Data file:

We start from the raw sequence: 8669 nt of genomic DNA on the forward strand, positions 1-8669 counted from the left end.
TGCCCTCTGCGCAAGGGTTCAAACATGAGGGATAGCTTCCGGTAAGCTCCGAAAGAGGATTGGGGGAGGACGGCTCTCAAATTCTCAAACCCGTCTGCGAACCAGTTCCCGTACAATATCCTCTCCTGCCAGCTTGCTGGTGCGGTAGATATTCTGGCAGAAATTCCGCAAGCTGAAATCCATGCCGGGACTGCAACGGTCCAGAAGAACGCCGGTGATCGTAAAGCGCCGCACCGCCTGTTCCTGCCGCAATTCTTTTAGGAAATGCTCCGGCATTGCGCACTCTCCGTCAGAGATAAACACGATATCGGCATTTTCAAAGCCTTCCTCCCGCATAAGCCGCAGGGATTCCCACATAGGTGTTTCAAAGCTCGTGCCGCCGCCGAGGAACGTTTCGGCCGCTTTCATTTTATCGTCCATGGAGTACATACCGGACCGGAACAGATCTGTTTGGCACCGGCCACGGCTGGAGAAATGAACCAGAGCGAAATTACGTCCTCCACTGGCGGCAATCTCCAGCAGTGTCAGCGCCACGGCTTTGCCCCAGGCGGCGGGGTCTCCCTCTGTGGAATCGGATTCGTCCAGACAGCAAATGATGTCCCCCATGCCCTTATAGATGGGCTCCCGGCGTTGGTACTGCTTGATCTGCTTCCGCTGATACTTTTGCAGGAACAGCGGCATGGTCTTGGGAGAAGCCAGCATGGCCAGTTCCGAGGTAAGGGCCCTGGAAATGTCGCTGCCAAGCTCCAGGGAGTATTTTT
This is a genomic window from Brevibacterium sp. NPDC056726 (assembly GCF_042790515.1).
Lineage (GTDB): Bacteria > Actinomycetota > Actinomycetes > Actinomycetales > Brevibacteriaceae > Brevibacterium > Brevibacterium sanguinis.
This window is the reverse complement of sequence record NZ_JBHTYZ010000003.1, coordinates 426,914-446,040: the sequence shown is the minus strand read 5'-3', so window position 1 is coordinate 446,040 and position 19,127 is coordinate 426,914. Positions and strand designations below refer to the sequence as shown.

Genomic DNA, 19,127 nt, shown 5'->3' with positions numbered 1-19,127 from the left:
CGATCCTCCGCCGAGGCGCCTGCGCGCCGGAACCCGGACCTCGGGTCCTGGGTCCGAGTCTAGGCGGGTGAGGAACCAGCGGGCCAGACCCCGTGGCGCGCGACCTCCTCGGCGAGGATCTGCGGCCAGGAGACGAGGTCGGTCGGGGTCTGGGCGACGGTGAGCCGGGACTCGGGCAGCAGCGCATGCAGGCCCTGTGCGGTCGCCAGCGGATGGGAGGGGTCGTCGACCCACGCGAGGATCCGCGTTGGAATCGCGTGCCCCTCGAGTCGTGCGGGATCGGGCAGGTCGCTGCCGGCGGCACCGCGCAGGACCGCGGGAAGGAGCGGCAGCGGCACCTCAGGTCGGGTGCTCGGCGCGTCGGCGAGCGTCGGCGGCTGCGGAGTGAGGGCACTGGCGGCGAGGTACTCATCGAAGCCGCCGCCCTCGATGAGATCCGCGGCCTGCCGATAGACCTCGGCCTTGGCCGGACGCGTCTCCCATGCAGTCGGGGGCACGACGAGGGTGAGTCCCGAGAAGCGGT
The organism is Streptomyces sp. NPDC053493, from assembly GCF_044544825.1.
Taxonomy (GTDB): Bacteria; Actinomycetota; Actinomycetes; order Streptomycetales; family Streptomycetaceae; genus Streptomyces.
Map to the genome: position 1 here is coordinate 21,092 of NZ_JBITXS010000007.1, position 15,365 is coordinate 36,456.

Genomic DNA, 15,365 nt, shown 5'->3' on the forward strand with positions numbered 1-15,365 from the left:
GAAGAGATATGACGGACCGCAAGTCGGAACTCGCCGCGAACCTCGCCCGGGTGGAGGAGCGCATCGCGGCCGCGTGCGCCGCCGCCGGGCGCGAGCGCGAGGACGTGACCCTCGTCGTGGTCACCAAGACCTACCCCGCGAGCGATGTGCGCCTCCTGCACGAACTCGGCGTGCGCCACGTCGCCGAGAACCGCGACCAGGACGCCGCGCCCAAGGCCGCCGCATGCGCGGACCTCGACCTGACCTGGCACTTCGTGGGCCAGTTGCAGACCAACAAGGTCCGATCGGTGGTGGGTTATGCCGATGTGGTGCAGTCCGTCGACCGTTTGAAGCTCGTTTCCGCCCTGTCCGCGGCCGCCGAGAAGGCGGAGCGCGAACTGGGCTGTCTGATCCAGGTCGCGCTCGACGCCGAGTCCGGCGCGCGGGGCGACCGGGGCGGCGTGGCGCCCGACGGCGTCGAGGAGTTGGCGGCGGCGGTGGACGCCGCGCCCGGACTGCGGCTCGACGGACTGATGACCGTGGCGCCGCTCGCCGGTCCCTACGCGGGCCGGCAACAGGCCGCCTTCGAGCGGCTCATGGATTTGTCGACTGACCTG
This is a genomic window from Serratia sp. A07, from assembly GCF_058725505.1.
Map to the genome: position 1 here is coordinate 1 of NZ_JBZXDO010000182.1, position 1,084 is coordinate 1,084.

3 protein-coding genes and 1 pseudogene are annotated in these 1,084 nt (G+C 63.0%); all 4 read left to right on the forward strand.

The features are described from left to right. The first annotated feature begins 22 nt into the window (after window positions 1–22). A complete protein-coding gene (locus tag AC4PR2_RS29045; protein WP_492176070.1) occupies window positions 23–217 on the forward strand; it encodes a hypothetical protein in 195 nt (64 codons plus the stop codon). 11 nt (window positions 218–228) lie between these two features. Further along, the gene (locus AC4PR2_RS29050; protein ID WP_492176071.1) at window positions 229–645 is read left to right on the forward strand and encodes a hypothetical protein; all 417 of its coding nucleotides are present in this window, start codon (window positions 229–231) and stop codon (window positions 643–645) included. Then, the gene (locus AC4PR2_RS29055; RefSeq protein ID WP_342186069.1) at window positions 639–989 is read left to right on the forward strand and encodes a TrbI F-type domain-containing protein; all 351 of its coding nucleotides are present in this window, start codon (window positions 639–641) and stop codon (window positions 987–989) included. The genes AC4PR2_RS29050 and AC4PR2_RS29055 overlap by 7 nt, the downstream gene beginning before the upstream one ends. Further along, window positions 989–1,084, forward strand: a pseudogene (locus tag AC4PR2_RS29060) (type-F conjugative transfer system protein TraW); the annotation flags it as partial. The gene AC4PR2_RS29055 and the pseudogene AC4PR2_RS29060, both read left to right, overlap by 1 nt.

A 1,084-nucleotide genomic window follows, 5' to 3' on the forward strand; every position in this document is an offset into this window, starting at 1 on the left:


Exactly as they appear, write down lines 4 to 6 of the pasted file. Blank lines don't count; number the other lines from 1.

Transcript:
Lineage (GTDB): Bacteria > Actinomycetota > Actinomycetes > Actinomycetales > Brevibacteriaceae > Brevibacterium > Brevibacterium sanguinis.
This window is the reverse complement of sequence record NZ_JBHTYZ010000003.1, coordinates 426,914-446,040: the sequence shown is the minus strand read 5'-3', so window position 1 is coordinate 446,040 and position 19,127 is coordinate 426,914. Positions and strand designations below refer to the sequence as shown.

Genomic DNA, 19,127 nt, shown 5'->3' with positions numbered 1-19,127 from the left: